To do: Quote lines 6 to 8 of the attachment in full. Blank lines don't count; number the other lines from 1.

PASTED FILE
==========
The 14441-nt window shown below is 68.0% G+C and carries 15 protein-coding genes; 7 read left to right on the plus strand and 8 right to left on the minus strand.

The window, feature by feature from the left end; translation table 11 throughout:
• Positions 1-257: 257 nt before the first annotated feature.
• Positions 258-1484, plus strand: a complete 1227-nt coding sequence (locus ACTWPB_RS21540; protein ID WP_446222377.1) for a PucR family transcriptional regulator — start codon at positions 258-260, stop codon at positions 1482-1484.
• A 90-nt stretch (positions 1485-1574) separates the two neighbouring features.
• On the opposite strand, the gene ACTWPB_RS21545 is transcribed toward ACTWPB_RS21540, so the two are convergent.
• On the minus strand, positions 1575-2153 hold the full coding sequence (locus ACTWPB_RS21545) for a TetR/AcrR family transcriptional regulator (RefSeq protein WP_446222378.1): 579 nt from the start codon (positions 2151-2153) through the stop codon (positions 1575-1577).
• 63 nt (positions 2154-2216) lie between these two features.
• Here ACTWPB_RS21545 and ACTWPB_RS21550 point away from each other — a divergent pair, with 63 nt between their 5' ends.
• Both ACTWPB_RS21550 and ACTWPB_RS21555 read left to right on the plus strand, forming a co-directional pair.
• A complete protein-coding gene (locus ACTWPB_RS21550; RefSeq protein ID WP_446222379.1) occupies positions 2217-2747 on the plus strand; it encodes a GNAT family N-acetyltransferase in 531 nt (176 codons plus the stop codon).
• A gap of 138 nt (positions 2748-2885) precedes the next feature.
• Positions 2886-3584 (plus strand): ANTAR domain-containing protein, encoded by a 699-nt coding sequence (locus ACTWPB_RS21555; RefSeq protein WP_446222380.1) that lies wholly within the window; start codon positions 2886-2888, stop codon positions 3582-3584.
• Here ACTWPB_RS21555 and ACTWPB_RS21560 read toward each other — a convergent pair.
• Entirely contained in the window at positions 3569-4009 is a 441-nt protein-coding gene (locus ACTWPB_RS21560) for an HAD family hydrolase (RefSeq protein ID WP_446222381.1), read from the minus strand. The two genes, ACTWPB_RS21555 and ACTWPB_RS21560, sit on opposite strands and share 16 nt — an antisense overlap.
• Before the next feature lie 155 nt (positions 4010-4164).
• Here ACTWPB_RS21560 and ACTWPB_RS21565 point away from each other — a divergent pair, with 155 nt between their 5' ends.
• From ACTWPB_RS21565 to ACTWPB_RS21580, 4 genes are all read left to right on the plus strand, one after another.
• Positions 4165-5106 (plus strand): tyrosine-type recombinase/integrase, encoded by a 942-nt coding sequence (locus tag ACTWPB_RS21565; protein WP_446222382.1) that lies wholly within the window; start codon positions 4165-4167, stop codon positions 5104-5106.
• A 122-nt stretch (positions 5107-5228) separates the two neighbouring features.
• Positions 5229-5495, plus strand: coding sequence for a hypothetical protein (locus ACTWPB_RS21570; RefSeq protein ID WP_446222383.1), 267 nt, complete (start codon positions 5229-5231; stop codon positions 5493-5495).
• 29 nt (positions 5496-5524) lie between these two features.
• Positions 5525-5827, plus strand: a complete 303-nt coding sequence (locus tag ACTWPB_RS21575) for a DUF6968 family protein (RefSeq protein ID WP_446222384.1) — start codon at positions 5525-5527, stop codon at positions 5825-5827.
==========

• On the opposite strand, the gene ACTWPB_RS21545 is transcribed toward ACTWPB_RS21540, so the two are convergent.
• On the minus strand, positions 1575-2153 hold the full coding sequence (locus ACTWPB_RS21545) for a TetR/AcrR family transcriptional regulator (RefSeq protein WP_446222378.1): 579 nt from the start codon (positions 2151-2153) through the stop codon (positions 1575-1577).
• 63 nt (positions 2154-2216) lie between these two features.